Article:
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Learning a second language could help autistic children

Autistic children who learn to speak another language may find it easier to switch tasks, a study has found.

Youngsters on the spectrum often have a hard time ‘switching gears’ and chopping their attention between tasks.

But new Canadian research, dubbed ‘surprising’ and ‘exciting’, shows being bilingual could increase their cognitive flexibility. 

Parents are often told not to bother teaching their child a second language if they have ASD out of fears it will add to their difficulties.  

Lead author Professor Aparna Nadig, based at McGill University in Montreal, said: ‘This is a novel and surprising finding.

Youngsters on the spectrum often have a hard time ‘switching gears’ and chopping their attention between tasks. But new Canadian research shows being bilingual could help

‘Over the past 15 years there has been a significant debate in the field about whether there is a “bilingual advantage” in terms of executive functions.

‘Some researchers have argued convincingly that living as a bilingual person and having to switch languages unconsciously… increases cognitive flexibility.

‘But no one has yet published research that clearly demonstrates that this advantage may also extend to children on the autism spectrum.’

He added that ‘it’s very exciting to find that it does’. The study involved 40 children in a French speaking part of Canada who were all on the spectrum.

Autism: The facts 

Autism spectrum disorder (ASD) is the umbrella term for conditions that affect social interaction, communication, interests and behaviour.

Charities estimate there is around 700,000 people who are on the autism spectrum in the UK. In the US, it is as high as 3.5 million. 

Figures suggest four boys are diagnosed with autism – which often causes sufferers to struggle with social interaction – to every one girl.  

There’s no ‘cure’ for ASD, but speech and language therapy, occupational therapy and educational support are available to help children and parents.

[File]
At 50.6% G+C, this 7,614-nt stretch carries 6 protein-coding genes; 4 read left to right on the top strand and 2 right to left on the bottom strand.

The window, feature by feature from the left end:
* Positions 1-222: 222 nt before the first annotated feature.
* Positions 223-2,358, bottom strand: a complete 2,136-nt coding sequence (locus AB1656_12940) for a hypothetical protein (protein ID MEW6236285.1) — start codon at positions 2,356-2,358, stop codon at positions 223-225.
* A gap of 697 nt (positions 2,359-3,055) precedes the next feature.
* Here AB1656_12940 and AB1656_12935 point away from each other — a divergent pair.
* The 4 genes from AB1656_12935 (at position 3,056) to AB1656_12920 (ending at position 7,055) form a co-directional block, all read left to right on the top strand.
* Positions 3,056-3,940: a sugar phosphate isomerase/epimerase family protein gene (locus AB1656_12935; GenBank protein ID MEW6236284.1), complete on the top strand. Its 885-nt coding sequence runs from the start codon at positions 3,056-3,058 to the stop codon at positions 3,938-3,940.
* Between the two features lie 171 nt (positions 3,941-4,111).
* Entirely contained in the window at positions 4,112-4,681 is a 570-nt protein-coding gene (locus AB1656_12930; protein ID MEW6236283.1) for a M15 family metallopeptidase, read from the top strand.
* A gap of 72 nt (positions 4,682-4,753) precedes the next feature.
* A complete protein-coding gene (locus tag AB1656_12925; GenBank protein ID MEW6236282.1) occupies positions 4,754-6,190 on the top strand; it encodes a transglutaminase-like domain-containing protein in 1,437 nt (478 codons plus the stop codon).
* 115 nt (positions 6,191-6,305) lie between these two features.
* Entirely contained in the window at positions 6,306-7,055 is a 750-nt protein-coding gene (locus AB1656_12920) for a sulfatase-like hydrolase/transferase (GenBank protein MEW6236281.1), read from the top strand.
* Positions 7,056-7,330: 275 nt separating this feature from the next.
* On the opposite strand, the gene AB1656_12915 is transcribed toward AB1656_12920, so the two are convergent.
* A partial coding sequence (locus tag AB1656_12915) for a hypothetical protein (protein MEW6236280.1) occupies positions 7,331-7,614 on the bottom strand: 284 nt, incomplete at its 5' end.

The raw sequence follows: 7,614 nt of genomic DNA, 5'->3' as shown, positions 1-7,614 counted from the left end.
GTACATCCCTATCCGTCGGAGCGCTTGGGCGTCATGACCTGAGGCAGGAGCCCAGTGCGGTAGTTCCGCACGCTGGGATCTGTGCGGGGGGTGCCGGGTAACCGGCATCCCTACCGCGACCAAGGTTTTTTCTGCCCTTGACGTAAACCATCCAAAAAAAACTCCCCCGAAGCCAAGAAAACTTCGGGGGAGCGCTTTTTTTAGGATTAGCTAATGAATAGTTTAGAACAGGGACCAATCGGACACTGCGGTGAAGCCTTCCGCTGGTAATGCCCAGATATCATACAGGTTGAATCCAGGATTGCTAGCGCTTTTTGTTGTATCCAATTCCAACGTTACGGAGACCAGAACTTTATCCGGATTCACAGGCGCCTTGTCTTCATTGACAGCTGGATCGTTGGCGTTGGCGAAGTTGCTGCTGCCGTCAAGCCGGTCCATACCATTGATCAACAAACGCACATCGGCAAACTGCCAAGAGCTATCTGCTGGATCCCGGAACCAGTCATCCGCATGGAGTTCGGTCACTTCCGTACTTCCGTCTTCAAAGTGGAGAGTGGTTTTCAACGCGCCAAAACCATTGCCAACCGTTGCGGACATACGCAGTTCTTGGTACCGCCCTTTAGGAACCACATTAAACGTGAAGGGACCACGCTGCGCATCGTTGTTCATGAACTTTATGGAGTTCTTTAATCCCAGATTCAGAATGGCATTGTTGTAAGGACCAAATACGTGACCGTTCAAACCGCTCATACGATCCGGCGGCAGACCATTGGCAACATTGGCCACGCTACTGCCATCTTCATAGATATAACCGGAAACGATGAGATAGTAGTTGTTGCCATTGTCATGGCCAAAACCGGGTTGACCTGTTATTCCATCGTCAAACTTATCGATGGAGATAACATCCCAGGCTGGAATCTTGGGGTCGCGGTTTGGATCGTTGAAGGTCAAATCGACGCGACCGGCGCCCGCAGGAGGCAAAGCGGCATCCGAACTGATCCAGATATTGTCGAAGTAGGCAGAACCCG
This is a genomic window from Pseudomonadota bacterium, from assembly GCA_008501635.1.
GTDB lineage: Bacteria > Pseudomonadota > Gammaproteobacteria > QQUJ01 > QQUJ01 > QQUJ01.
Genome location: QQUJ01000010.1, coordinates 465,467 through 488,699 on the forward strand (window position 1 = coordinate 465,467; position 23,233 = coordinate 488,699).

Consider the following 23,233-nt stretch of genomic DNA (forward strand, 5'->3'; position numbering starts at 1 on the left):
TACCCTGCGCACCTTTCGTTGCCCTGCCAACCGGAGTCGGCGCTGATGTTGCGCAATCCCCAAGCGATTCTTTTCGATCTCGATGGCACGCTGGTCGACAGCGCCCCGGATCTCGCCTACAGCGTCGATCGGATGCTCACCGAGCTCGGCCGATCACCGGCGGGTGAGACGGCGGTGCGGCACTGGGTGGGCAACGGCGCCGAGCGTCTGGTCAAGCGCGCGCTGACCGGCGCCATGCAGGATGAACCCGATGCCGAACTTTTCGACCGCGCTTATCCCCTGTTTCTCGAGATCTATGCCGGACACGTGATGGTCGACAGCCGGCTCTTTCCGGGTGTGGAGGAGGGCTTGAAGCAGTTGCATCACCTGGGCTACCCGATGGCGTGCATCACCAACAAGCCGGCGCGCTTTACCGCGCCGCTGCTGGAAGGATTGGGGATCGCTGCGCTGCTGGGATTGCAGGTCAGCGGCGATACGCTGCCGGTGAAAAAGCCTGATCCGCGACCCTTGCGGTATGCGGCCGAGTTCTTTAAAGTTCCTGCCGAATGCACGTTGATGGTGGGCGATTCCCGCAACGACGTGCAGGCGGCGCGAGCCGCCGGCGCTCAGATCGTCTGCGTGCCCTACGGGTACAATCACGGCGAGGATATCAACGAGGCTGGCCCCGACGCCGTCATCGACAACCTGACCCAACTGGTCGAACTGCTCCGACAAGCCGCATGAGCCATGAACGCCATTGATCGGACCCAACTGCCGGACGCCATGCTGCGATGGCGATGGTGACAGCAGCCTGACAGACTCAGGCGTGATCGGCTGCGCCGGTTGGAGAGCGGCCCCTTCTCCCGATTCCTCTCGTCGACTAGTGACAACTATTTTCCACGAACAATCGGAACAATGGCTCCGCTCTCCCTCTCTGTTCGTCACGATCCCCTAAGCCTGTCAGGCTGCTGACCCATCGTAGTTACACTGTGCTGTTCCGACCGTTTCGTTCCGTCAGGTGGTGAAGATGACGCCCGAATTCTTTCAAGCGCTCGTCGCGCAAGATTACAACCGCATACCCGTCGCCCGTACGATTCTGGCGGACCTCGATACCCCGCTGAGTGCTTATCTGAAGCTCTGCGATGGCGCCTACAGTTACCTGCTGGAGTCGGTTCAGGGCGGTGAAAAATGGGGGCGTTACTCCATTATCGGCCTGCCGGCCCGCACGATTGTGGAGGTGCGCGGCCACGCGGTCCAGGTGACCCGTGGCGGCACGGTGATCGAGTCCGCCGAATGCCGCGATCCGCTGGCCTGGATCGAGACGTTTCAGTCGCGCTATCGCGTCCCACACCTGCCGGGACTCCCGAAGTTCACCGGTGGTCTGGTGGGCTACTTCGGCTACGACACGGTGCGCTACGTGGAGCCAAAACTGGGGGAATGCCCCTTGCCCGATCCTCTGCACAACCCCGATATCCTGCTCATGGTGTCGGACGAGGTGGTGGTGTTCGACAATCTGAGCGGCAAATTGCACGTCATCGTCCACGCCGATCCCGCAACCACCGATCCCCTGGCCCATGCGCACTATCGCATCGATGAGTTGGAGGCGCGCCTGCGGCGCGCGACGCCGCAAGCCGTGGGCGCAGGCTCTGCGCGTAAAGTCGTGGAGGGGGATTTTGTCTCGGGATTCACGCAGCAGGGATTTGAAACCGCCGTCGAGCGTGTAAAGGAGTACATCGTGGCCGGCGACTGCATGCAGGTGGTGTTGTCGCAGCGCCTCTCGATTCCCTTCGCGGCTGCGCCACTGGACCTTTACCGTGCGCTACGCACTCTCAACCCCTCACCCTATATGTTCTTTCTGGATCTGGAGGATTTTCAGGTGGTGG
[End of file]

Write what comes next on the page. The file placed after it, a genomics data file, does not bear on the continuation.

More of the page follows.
It is a question that has long stumped researchers.

But in October light was shed on why boys are more at risk of autism.

University of Iowa scientists believed they collected the first ever evidence of a ‘protective effect’ in females.

Trials on mice showed males who had a known genetic cause of autism showed signs of being on the spectrum. 

However, females weren’t affected.

This genetic deletion, or a missing stretch of DNA, plays a role in one in every 200 cases of autism spectrum disorder (ASD), experts claimed. 

The new study, published in the journal Child Development, suggests that learning a second language could also help curb symptoms.

Dr Ana Maria Gonzalez-Barrero, co-author, added: ‘It is critical to have more sound evidence for families to use when making important educational and child-rearing decisions.’

She added that parents are ‘often advised’ that exposing a child with ASD to more than one language will just worsen their language problems.

How was the study carried out? 

Youngsters involved in the experiment were between the ages of six and nine. They were divided into four groups. 

Twenty children were bilingual, with half having ASD. The other twenty children, of which half also had ASD, could only speak one language.  

They were all asked to sort blue rabbits and red boats that appeared on a computer screen by colour.

They were then asked to switch and sort the same objects instead by their shape – regardless of their colour.   

The study found bilingual children with ASD performed significantly better than their monolingual peers when it came to the more complex part.

Future research 

Despite the small sample size, the researchers believed the ‘bilingual advantage’ that they saw in children with ASD has highly significant implications. 

Further studies are planned to follow the children with ASD that they tested over the next three-five years to see how they develop.

They aim to see whether the bilingual advantage they observed in the lab may also be observed in daily life as the children age. 


When it comes to lessening the effects of Alzheimer’s, people who have spoken two languages since childhood delay the progress of the disease by 5 years, a study suggested last January.

A Vita-Salute San Raffaele University study of 85 Alzheimer’s patients found that being bilingual helped protect against the ravages of the disease.

If found the brains of people who spoke two languages had greater connectivity in key brain areas – particularly in the part of the brain which governs ‘executive control’.

The effect was greater in the people who had greater ability in the languages – with those who had used both languages more over their lifetimes showing less severe symptoms than those who had used them less.

It is the latest finding that lends support to the theory of ‘cognitive reserve’ – that while Alzheimer’s cannot be cured, people who have had greater levels of education are able to overcome the wasting of the brain caused by Alzheimer’s for longer.